The wind was ridge soarable with odd thermals, and many took off immediately, but the wind quickly died. Most people climbed out and got some way down the course. Martin Sandwith was first away, over the back probably wishing he had more height but found a nice climb on Bergies just behind. Martin was first to the turnpoint but got stuck soaring on Mison a little short of goal. The clouds were big and grey and the headwind on the final leg was very difficult. Only two pilots got away from Mison under the threatening clouds; Alfonso Diaz Malagon (Advance Sigma 6) who won the day and Mark Graham was a close second. Martin was just 1200m short. The task was stopped later for over threatening clouds with only a few pilots still flying.

Day 6 Task 5Task 5See the animation of the top 6 (except the winner because of track problems)
Light winds and fluffy clouds, it looked like a good and proper Laragne day, and the forecast agreed. The task was to be fast and short; 46km elapsed time to Laragne Camping goal via 5 turnpoints starting at 13:15.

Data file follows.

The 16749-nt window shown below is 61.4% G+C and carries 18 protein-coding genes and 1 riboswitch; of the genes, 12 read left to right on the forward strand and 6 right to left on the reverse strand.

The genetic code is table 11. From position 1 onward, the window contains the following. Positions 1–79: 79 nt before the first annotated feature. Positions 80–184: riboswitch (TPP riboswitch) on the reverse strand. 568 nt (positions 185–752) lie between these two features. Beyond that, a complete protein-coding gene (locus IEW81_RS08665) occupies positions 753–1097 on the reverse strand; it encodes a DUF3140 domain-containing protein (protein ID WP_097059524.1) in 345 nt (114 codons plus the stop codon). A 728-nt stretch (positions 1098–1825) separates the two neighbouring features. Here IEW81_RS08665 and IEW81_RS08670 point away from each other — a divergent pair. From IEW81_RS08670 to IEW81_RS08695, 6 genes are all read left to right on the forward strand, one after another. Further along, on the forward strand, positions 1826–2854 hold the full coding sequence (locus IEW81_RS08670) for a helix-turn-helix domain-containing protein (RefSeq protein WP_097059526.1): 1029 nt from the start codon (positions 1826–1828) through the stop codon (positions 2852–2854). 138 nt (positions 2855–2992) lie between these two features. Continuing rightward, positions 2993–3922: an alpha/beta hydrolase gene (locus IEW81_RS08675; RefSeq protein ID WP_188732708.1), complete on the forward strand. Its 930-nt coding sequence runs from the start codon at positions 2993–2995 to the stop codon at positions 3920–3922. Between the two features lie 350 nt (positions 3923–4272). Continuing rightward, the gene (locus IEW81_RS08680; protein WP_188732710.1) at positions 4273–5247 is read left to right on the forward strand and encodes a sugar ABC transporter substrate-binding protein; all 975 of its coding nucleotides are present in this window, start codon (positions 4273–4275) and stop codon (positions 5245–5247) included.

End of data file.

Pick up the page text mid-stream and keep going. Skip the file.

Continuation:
The first bunch launched into good conditions but launch then shaded out for a time. After that people launched sporadicaly in sunny periods while a handfull never got off.
Those that were on course got to 2400m quite quickly and started down the ridge. A few didn't get back to the second turnpoint at launch but those that did got back up to base and went on a seriously sinky glide towards Beaumont. As people approached the foothills of Beaumont it was clear that there was an unanticipated West wind that decked all but the most persistant. Only four people got the third turnpoint; Russell Ogden (Ozone Vulcan), Matt Gerdes (Ozone Rush), Andrew Larkins (Gradient Aspen) and Anthony Green (Aerodyne Dune). A special mention goes to Anthony, you can see from his track log that he tries everything to get the turnpoint and away.

The presentation night was held in a Marquee in the campsite most of the time with electricity. Prizes were given for Handicap and non-handicap scoring as well as for each catagory of glider. The prize draw for a glider was one by Roy Clarke whilst Judy claimed her prize as top pilot